3M True Definition Scanner
The CAD CAM technology has brought amazing contributions to various industries and in Dentistry, Computer Aided Design, Computer Aided Manufacturing is offered in the form of CEREC, (Chairside Economical Restoration of Esthetic Ceramics). Through the CAD CAM, digital technology is conveniently and practically utilized to provide patients with a better treatment option. Removing the laboratory technician from the picture, ceramic restorations (be it crowns, veneers or fillings) are fabricated by the Sydney dentist using a machine and are delivered to the patient, on the same day.
CAD CAM CEREC is definitely impressive. Those who are able to afford it can enjoy its amazing features, but it really still remains to be costly—enter 3M True Definition Scanner, 3M’s answer to the expensive digital diagnostic technology. Especially with the developments with this technology, coming in the following years, you can expect so much more from it.
- Precision. Digital technology allows perfect recording of detail that no other impression material can exactly manufacture. A lot of discrepancy occur with the use of rubber impression materials—and a lot of things are at play here. The digital picture produces accurate models that will aid in the success of the overall treatment process.
- Ease. On the side of the patient, going digital will mean no mess and hassle-free cast fabrications. Dental impressions can be quite uncomfortable. The trays are forced into the mouth along with the rubbery material and it often brings the patient to gag. Digital imaging removes the need for this. Records and models are created easily.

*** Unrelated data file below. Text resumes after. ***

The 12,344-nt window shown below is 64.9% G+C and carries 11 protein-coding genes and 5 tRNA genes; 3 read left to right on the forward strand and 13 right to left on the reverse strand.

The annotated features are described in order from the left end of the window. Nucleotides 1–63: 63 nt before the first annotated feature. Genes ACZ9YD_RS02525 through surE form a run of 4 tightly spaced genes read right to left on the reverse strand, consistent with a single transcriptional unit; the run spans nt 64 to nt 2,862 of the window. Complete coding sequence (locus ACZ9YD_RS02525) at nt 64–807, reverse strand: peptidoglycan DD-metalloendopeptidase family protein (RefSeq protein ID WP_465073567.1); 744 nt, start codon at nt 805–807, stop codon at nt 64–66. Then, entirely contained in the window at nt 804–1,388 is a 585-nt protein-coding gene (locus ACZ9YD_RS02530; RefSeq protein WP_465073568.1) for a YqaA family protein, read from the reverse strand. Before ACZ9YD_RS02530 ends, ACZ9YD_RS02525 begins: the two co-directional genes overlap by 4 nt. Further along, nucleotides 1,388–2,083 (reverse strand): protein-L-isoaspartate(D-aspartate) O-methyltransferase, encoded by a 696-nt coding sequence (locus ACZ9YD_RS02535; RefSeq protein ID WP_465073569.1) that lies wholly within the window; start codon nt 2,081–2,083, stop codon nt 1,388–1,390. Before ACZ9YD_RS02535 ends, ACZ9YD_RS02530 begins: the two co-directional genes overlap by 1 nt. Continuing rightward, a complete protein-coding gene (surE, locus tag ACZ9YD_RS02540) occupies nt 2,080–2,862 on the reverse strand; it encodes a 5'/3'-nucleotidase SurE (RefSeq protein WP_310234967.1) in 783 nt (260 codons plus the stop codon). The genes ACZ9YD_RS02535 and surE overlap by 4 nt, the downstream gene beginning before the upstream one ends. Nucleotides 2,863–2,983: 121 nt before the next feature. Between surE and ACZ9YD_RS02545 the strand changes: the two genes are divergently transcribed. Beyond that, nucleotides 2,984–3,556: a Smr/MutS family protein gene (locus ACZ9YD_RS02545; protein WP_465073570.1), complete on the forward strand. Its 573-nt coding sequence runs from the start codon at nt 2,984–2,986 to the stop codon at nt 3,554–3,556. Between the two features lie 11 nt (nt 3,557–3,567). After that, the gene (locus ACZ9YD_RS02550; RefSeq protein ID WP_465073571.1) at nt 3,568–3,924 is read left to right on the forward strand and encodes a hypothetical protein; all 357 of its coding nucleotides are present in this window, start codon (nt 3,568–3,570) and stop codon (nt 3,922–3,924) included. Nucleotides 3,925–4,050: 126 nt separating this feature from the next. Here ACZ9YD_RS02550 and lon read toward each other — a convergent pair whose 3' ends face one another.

- Collaboration. With the technology, users enjoy a cloud-based system of collaboration between the dentist, laboratory and others. This makes diagnosis and fabrication so much easier.
Today there are already several machines available, but the 3M True Definition Scanner is the one that has the smallest camera with 3D video capability. Through this technology, dentists are able to capture and simultaneously view a true replica of the oral anatomy.
There remains some discrepancy with the workflow, however, but I remain hopeful that things will be resolved eventually. Today, it still takes a few days for actual models to be fabricated, which poses the inquiry of whether or not such models are actually necessary. “Do we really need models?” – if the machine is so accurate we may be able to be “model-less” for the simple cases. Let’s see what the future holds, but it certainly is exciting to see this in the flesh.
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